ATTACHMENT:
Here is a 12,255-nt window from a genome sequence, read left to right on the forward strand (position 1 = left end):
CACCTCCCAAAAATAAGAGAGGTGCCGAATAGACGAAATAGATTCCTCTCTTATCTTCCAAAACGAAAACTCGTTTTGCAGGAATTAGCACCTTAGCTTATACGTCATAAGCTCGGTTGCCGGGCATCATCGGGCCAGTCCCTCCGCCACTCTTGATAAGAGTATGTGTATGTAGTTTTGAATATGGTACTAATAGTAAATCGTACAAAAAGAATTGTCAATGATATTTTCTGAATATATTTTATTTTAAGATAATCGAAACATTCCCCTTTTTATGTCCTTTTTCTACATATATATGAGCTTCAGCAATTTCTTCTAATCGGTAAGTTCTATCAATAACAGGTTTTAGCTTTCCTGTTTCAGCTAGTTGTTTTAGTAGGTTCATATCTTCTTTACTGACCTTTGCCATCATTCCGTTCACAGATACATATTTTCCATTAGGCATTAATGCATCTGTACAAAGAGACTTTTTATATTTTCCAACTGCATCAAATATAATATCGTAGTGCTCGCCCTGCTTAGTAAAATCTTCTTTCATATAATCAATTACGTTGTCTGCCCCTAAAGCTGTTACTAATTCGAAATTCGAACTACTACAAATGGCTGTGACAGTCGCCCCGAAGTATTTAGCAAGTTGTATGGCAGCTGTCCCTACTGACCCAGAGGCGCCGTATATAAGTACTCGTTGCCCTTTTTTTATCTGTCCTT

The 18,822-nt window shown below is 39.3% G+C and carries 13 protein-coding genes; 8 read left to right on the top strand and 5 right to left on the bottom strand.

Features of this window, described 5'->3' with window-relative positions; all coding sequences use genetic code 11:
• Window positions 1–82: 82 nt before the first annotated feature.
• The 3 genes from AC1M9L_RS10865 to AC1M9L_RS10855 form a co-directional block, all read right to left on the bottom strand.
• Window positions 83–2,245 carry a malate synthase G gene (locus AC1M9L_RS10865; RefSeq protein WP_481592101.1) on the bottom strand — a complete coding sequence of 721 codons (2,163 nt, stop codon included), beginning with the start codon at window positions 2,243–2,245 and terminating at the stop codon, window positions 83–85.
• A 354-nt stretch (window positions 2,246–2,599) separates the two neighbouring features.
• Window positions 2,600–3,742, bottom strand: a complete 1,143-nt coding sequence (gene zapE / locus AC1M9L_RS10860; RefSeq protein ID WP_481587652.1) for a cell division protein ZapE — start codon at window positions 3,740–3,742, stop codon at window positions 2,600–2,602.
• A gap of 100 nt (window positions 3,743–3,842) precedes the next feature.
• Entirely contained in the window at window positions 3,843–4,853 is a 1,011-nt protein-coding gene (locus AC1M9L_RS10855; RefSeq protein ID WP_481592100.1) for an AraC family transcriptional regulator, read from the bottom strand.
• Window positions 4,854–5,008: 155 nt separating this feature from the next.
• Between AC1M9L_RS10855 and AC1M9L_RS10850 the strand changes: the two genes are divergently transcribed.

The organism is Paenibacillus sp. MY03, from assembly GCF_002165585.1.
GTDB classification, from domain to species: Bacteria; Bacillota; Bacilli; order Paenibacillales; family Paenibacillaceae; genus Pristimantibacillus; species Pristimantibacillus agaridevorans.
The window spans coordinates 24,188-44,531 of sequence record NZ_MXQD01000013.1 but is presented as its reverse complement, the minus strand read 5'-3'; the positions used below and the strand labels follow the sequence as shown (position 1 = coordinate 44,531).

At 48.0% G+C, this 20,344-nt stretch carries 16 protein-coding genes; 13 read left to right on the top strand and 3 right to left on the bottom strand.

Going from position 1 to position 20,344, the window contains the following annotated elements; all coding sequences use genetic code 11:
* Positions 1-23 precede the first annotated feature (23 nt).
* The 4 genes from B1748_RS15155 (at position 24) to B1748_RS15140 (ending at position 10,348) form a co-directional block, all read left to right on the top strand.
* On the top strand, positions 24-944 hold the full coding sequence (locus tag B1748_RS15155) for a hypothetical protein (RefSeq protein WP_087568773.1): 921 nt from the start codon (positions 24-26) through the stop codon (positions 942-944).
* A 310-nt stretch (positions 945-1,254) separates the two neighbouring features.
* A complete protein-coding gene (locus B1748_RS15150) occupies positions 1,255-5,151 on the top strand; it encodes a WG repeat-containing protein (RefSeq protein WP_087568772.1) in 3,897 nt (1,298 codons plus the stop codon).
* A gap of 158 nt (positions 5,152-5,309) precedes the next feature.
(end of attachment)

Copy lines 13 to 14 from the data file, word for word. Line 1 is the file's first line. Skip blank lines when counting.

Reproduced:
• Between AC1M9L_RS10855 and AC1M9L_RS10850 the strand changes: the two genes are divergently transcribed.

The organism is Paenibacillus sp. MY03, from assembly GCF_002165585.1.